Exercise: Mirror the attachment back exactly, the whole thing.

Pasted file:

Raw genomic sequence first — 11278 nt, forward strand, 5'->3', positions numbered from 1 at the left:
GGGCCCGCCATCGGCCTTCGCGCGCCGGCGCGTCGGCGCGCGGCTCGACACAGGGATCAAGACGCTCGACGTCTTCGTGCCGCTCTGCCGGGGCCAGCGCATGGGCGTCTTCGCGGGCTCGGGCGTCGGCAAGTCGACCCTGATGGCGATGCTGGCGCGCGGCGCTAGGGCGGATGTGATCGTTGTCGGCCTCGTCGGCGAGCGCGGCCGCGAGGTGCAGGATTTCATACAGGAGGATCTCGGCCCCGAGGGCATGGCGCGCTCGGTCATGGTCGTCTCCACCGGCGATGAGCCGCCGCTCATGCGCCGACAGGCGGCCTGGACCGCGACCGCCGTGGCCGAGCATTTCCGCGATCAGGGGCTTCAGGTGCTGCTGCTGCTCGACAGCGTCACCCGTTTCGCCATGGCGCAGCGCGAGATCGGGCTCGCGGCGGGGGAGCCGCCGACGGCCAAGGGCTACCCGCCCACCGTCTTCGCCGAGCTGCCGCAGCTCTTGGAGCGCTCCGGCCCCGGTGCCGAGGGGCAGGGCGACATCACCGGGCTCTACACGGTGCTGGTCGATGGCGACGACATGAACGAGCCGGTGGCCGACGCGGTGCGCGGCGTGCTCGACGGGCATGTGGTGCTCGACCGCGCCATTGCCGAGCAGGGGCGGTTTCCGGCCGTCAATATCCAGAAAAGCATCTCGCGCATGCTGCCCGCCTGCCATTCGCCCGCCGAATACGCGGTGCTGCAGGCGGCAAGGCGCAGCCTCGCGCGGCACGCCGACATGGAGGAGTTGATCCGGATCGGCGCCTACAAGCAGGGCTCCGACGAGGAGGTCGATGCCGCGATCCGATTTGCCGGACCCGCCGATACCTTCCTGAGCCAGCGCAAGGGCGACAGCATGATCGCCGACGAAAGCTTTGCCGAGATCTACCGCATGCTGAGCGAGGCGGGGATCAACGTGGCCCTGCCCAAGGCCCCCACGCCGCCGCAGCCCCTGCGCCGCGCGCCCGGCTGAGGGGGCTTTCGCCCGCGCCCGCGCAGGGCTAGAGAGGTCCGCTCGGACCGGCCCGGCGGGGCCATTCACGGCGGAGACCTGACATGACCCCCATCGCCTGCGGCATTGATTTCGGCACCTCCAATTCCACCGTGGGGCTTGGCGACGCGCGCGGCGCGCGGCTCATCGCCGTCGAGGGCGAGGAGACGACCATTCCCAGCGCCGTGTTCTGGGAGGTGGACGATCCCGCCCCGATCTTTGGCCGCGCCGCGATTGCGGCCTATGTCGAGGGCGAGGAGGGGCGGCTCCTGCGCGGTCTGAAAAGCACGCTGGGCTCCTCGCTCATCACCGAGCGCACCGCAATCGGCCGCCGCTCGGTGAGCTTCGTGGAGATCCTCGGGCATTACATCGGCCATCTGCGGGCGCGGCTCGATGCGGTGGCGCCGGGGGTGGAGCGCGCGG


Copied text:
Raw genomic sequence first — 11278 nt, forward strand, 5'->3', positions numbered from 1 at the left:
GGGCCCGCCATCGGCCTTCGCGCGCCGGCGCGTCGGCGCGCGGCTCGACACAGGGATCAAGACGCTCGACGTCTTCGTGCCGCTCTGCCGGGGCCAGCGCATGGGCGTCTTCGCGGGCTCGGGCGTCGGCAAGTCGACCCTGATGGCGATGCTGGCGCGCGGCGCTAGGGCGGATGTGATCGTTGTCGGCCTCGTCGGCGAGCGCGGCCGCGAGGTGCAGGATTTCATACAGGAGGATCTCGGCCCCGAGGGCATGGCGCGCTCGGTCATGGTCGTCTCCACCGGCGATGAGCCGCCGCTCATGCGCCGACAGGCGGCCTGGACCGCGACCGCCGTGGCCGAGCATTTCCGCGATCAGGGGCTTCAGGTGCTGCTGCTGCTCGACAGCGTCACCCGTTTCGCCATGGCGCAGCGCGAGATCGGGCTCGCGGCGGGGGAGCCGCCGACGGCCAAGGGCTACCCGCCCACCGTCTTCGCCGAGCTGCCGCAGCTCTTGGAGCGCTCCGGCCCCGGTGCCGAGGGGCAGGGCGACATCACCGGGCTCTACACGGTGCTGGTCGATGGCGACGACATGAACGAGCCGGTGGCCGACGCGGTGCGCGGCGTGCTCGACGGGCATGTGGTGCTCGACCGCGCCATTGCCGAGCAGGGGCGGTTTCCGGCCGTCAATATCCAGAAAAGCATCTCGCGCATGCTGCCCGCCTGCCATTCGCCCGCCGAATACGCGGTGCTGCAGGCGGCAAGGCGCAGCCTCGCGCGGCACGCCGACATGGAGGAGTTGATCCGGATCGGCGCCTACAAGCAGGGCTCCGACGAGGAGGTCGATGCCGCGATCCGATTTGCCGGACCCGCCGATACCTTCCTGAGCCAGCGCAAGGGCGACAGCATGATCGCCGACGAAAGCTTTGCCGAGATCTACCGCATGCTGAGCGAGGCGGGGATCAACGTGGCCCTGCCCAAGGCCCCCACGCCGCCGCAGCCCCTGCGCCGCGCGCCCGGCTGAGGGGGCTTTCGCCCGCGCCCGCGCAGGGCTAGAGAGGTCCGCTCGGACCGGCCCGGCGGGGCCATTCACGGCGGAGACCTGACATGACCCCCATCGCCTGCGGCATTGATTTCGGCACCTCCAATTCCACCGTGGGGCTTGGCGACGCGCGCGGCGCGCGGCTCATCGCCGTCGAGGGCGAGGAGACGACCATTCCCAGCGCCGTGTTCTGGGAGGTGGACGATCCCGCCCCGATCTTTGGCCGCGCCGCGATTGCGGCCTATGTCGAGGGCGAGGAGGGGCGGCTCCTGCGCGGTCTGAAAAGCACGCTGGGCTCCTCGCTCATCACCGAGCGCACCGCAATCGGCCGCCGCTCGGTGAGCTTCGTGGAGATCCTCGGGCATTACATCGGCCATCTGCGGGCGCGGCTCGATGCGGTGGCGCCGGGGGTGGAGCGCGCGG